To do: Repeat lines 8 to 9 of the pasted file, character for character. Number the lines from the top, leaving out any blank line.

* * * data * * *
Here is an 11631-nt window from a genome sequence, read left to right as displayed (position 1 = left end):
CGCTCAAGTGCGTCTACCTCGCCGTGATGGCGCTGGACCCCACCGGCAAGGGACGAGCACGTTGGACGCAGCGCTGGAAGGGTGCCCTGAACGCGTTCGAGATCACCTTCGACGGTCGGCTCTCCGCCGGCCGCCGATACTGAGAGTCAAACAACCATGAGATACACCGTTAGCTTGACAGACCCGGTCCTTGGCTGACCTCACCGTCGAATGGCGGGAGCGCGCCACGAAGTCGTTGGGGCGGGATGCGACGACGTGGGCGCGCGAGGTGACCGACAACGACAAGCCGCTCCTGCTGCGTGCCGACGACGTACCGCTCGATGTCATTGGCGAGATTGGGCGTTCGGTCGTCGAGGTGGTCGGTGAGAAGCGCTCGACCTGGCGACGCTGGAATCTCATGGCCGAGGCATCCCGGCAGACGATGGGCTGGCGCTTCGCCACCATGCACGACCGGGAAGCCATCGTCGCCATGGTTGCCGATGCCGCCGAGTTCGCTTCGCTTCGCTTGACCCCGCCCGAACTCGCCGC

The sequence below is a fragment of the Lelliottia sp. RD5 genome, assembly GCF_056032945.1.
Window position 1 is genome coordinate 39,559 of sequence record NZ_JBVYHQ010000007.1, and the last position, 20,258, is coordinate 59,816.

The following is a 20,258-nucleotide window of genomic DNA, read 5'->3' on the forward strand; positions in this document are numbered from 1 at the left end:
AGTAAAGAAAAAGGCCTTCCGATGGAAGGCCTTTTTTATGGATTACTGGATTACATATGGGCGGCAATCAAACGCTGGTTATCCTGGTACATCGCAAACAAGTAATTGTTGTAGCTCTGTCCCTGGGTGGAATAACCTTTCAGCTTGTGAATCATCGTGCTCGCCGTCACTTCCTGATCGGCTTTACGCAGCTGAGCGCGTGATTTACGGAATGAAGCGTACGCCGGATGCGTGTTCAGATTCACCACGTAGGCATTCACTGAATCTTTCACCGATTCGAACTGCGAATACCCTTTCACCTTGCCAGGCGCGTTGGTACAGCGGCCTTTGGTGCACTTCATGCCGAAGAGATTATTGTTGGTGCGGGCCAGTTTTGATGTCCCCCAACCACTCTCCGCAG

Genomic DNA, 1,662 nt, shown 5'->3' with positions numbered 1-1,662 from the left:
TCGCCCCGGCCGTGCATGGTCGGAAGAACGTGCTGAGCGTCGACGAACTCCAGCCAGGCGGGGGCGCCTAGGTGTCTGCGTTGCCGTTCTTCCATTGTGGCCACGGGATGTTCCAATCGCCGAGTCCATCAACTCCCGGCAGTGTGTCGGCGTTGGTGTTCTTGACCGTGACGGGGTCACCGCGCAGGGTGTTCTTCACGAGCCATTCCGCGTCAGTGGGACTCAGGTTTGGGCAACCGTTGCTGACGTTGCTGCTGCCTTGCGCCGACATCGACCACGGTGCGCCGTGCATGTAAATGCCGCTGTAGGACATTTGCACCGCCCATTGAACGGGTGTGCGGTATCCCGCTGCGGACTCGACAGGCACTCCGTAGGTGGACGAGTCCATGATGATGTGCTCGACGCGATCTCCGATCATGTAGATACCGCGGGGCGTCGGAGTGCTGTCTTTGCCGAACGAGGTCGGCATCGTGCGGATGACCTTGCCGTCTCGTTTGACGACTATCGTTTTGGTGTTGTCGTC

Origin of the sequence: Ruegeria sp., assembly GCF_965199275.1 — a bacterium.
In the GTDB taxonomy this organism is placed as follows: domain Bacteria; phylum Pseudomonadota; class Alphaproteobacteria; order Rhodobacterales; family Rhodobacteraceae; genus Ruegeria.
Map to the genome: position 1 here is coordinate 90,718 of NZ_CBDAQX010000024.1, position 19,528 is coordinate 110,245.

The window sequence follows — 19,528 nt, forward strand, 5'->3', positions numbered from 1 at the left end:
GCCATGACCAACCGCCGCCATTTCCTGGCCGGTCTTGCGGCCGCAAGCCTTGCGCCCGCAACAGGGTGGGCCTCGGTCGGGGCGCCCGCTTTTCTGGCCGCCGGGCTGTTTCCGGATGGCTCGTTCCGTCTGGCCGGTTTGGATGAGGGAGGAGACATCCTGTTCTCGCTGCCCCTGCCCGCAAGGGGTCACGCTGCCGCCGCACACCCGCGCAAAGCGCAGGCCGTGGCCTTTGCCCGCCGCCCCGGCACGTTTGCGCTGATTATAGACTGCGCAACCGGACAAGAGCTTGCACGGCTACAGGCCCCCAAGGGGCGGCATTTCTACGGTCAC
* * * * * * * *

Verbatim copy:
TCGCCCCGGCCGTGCATGGTCGGAAGAACGTGCTGAGCGTCGACGAACTCCAGCCAGGCGGGGGCGCCTAGGTGTCTGCGTTGCCGTTCTTCCATTGTGGCCACGGGATGTTCCAATCGCCGAGTCCATCAACTCCCGGCAGTGTGTCGGCGTTGGTGTTCTTGACCGTGACGGGGTCACCGCGCAGGGTGTTCTTCACGAGCCATTCCGCGTCAGTGGGACTCAGGTTTGGGCAACCGTTGCTGACGTTGCTGCTGCCTTGCGCCGACATCGACCACGGTGCGCCGTGCATGTAAATGCCGCTGTAGGACATTTGCACCGCCCATTGAACGGGTGTGCGGTATCCCGCTGCGGACTCGACAGGCACTCCGTAGGTGGACGAGTCCATGATGATGTGCTCGACGCGATCTCCGATCATGTAGATACCGCGGGGCGTCGGAGTGCTGTCTTTGCCGAACGAGGTCGGCATCGTGCGGATGACCTTGCCGTCTCGTTTGACGACTATCGTTTTGGTGTTGTCGTC

Origin of the sequence: Ruegeria sp., assembly GCF_965199275.1 — a bacterium.